“Please, pretty please, don’t put your clothes in the dryer,” Conroy says. “I know it’s the easiest thing to do and seems like the logical next step, but it’s a big no-no!” Instead, Conroy recommends hanging your items somewhere in your home, whether you use hangers that dangle from your shower rod or invest in a drying rack. 

A bonus to skipping the dryer? In addition to keeping your “dry clean only” clothing in tip-top shape, you’ll also save on electricity. “Air drying is free and with the heat on, in just a few hours your clothes will be back in action,” Conroy says.

It’s important, however, that you don’t let your clothes dry completely. Once your items are damp to the touch (“not sopping wet,” Conroy says), they are ready to be steamed. If you don’t have a steamer, then you can use the steam function on your iron. “But you’ll only get that professional dry cleaned look with a steamer,” Conroy explains.

To steam, Conroy says you simply place one item on a hanger or hook, while letting the steamer warm up. Once it’s spouting puffs of steam, you can “go to town” Conroy says, running the steamer up, down, and across the garment. “Make sure you aren’t too close to the fabric, but close enough that the steam is dissolving the creases,” Conroy says. “Turn the garment around and repeat on the other side.”

How to Get Out Sweat Stains

There’s a reason your dry-cleaned clothes sometimes come back with the same stains you sent them in with: Sweat marks and any other liquid-based spots require pre-treatment using special spotting agents.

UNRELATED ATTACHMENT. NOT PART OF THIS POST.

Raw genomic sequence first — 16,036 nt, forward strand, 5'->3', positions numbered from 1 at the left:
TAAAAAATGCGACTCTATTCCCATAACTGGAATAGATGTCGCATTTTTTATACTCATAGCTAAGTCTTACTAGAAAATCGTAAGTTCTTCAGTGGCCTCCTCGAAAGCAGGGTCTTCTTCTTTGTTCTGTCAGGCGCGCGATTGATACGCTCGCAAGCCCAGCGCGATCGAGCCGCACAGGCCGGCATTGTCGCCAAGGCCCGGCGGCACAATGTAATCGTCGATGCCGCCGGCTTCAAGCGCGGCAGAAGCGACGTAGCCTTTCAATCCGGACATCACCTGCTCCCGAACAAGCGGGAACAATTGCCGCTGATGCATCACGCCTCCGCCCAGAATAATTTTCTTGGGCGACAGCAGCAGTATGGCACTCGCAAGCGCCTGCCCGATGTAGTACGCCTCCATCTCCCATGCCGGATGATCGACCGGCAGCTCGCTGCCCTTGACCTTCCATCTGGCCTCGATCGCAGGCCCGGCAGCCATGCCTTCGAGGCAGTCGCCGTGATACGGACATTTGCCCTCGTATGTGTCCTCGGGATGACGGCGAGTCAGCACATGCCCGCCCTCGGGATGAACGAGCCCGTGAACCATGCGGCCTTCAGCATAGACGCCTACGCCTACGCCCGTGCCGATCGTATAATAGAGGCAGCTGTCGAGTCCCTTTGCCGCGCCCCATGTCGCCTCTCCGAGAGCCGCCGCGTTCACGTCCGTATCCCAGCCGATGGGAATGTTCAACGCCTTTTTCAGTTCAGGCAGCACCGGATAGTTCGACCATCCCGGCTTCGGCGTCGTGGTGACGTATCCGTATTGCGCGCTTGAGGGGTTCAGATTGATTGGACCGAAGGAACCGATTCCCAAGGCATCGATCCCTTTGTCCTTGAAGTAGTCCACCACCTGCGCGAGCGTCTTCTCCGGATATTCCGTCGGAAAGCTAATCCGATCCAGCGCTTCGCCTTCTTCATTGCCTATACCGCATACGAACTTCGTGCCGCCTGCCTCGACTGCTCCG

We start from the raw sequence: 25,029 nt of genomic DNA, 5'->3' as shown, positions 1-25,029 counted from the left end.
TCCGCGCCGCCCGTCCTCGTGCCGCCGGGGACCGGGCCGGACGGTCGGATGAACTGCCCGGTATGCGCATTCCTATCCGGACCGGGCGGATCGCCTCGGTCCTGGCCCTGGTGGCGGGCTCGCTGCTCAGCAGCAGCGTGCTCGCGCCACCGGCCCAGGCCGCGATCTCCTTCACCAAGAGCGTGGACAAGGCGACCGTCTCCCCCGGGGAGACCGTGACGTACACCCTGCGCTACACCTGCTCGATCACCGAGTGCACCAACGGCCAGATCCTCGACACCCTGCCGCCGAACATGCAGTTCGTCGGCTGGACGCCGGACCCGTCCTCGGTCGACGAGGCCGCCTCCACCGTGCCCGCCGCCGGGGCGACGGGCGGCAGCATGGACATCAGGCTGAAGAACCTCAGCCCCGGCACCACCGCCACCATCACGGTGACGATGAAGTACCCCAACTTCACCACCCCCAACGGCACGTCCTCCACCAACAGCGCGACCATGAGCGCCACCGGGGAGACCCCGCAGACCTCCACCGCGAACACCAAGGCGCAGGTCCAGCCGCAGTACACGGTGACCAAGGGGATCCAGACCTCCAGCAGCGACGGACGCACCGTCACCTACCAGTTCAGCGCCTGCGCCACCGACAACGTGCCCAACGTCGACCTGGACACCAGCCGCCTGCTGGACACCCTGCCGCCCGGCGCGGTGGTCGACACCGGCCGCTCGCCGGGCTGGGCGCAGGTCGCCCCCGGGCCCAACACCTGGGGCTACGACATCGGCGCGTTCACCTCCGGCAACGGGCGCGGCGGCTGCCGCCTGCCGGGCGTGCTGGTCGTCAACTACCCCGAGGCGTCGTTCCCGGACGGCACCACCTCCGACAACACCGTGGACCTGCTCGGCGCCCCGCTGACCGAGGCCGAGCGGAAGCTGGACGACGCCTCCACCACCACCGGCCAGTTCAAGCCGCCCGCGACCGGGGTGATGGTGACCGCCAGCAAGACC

“The dry cleaning process only removes greasy, oily types of stains, not necessarily water-based stains, and so it is important that these types of stains are eradicated before the cleaning process,” Jean-Aimee says, adding that you should point them out to your cleaner, so they can be spot treated before dry cleaning. “If you dry clean them and do not remove the stain, then there is a good chance that they will soak into the fabric.” 

At home, Conroy says you’ll want to try vinegar, which can help wipe out bacteria trapped in the fibers of clothing, which leads to discoloration and/or odor. 

“Soaking an item in half a cup of vinegar and cold water for 30 minutes preps it,” she says. “Gently rub the area with your fingers to break up the fibers. If it needs more of a nudge, turn it inside out and apply a small amount of vinegar directly to the inner part of the stain.”

Conroy says she also favors a DIY stain remover made from baking soda and water. Combine four tablespoons of baking soda and a quarter cup of warm water to make a paste. Then, apply the paste to a stain and let it sit for one to two hours before washing.

Stubborn stains can also benefit from a mix of one-part dish soap with two parts hydrogen peroxide, Conroy says. “Agitate the stain with your fingers and let it sit for one hour, then wash,” she says. (Note: Hydrogen peroxide can irritate hands or even cause burns when used in high concentrations, so you should wear gloves for this treatment method).